According to the end titles, Shoot First ... Die Later is based on a true story, and a novel by American William P. McGivern (which also served as the basis for Rogue Cop , starring Robert Taylor and George Raft. McGivern's writings inspired Fritz Lang's The Big Heat  as well.) Shoot First ... Die Later is incredibly grim.. (Spoilers) Practically the entire cast is dead by the fade-out, including even the cute cat Esposito sweetly carries around in a basket, Esposito's killer sadistically sticking the feline in the same kind of wire-wrapped plastic bag used to suffocate its owner.
Parts of the film reminded me so much of GoodFellas it had me wondering if Scorsese had seen and been inspired by it. There is, for instance, the shocking yet casual execution of a mob soldier shot in a manner quite similar to Joe Pesci's character's assassination in GoodFellas, and that film's deglamorization away from The Godfather is already onscreen in Di Leo's film in 1974, with Merenda's charismatic crook falling deeper and deeper down the rabbit hole, finally willing to surrender any and all moral codes just to keep the cash coming in. (**** 1/2)
The set up is intriguing, with Filippini using his money and influence to take charge of all negotiations, which he's eager to drag out until a more reasonable ransom can be agreed upon. ("This is a deal like any other," he tells his angry wife, played by Valentina Cortese.) Colella, poor and powerless, has no say at all, and the best the police can do, represented by Commissario Magrini (Vittorio Caprioli again, here as good doing straight drama as he was funny in the previous film*), is to try and comfort the anxious father.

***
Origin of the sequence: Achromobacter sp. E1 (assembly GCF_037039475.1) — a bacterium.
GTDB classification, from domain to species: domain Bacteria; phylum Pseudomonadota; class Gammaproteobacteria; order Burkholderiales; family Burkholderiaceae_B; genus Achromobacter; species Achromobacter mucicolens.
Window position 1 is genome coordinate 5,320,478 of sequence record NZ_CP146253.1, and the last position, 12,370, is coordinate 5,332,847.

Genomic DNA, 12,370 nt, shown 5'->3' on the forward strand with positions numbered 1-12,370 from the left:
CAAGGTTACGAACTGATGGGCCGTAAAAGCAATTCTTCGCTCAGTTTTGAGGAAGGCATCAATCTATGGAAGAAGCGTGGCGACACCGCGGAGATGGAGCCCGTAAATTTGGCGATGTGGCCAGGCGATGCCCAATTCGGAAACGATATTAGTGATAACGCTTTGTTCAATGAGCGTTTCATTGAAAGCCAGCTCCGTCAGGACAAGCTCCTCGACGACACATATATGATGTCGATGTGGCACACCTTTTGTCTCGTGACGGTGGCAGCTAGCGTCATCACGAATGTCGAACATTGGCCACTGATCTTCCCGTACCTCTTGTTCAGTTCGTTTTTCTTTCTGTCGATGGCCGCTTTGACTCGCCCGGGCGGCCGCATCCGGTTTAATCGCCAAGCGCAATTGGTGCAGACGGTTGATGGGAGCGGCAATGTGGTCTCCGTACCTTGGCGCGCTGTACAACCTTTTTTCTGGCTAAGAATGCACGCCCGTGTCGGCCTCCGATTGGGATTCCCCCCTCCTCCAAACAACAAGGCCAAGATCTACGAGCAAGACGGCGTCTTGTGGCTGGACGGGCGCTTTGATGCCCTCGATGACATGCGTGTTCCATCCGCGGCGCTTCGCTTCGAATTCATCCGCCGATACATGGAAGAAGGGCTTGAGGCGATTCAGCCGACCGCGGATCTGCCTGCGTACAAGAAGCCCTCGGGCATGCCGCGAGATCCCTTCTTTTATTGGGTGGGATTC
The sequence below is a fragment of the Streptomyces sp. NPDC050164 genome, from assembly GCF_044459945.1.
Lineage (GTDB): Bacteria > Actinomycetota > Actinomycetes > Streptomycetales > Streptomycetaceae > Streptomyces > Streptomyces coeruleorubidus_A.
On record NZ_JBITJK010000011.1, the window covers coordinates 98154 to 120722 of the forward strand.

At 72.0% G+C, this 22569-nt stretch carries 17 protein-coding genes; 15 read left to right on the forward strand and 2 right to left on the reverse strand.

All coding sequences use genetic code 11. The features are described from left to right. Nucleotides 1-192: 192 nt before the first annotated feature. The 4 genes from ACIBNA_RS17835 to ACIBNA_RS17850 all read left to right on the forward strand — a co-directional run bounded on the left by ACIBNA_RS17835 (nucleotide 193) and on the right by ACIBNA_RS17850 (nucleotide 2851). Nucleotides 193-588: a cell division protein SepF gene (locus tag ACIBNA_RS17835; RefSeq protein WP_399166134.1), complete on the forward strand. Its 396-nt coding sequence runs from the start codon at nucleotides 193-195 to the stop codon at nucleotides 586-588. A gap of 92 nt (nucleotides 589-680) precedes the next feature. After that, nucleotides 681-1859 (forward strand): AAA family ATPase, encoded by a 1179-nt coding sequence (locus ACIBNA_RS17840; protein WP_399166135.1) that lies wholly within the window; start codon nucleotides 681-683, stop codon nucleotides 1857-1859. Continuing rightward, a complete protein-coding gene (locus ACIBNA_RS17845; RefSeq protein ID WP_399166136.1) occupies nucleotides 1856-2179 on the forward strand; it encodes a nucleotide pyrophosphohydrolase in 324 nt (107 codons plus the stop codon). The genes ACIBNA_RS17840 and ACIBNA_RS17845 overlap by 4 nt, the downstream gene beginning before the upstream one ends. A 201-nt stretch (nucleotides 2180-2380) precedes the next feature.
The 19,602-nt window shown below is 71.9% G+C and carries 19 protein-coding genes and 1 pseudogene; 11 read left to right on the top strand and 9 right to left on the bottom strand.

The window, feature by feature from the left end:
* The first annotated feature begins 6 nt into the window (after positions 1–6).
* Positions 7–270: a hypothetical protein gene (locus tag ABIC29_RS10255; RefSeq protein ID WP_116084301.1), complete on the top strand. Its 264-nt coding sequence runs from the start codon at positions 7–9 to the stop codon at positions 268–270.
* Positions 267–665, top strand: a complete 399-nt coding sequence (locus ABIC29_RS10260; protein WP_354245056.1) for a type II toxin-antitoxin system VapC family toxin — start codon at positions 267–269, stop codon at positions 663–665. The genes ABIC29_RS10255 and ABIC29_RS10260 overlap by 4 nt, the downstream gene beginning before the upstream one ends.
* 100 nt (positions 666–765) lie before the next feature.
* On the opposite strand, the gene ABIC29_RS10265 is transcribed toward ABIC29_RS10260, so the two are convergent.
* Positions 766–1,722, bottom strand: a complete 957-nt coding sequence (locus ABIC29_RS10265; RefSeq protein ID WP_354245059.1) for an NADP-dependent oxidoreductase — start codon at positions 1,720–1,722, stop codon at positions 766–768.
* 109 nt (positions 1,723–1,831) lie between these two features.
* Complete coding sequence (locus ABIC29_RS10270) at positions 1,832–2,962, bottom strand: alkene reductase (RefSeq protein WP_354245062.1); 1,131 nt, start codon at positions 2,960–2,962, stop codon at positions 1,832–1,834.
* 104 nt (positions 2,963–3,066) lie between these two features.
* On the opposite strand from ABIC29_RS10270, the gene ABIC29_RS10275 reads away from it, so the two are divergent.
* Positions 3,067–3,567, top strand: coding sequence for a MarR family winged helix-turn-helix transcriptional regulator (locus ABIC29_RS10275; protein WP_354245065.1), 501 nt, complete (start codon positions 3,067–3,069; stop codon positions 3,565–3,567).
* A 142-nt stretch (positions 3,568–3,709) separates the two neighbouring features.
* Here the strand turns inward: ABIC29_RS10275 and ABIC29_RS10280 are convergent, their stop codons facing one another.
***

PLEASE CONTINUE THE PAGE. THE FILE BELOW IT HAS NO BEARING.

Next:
The film falls apart in its second-half. (Spoilers) That's because the story turns on a dramatically illogical twist. No one, not Filippini, not Colella nor the police and certainly not Di Leo anticipated that as cool in the negotiations as Filippini may be, the kidnappers might hurt Colella's disposable son to show they mean business, and that's exactly what happens. Everyone appears shocked, but for the film's attentive audience it seemed all but inevitable.
Before this point, Colella expresses frustration at Filippini's apparent inaction but never raises the possible consequences of his tactical stalling. Worse, perhaps concerned that he might appear unmanly, the film doesn't contrast Filippini's calmly calculating demeanor with Colella's impotence. If my child were kidnapped I'd go mad, climbing the walls and unable to think of anything else, but something about Colella, through Di Leo's direction, the screenplay and/or the actor's performance, remains stubbornly unbelievable, as are the actions he takes after the fact.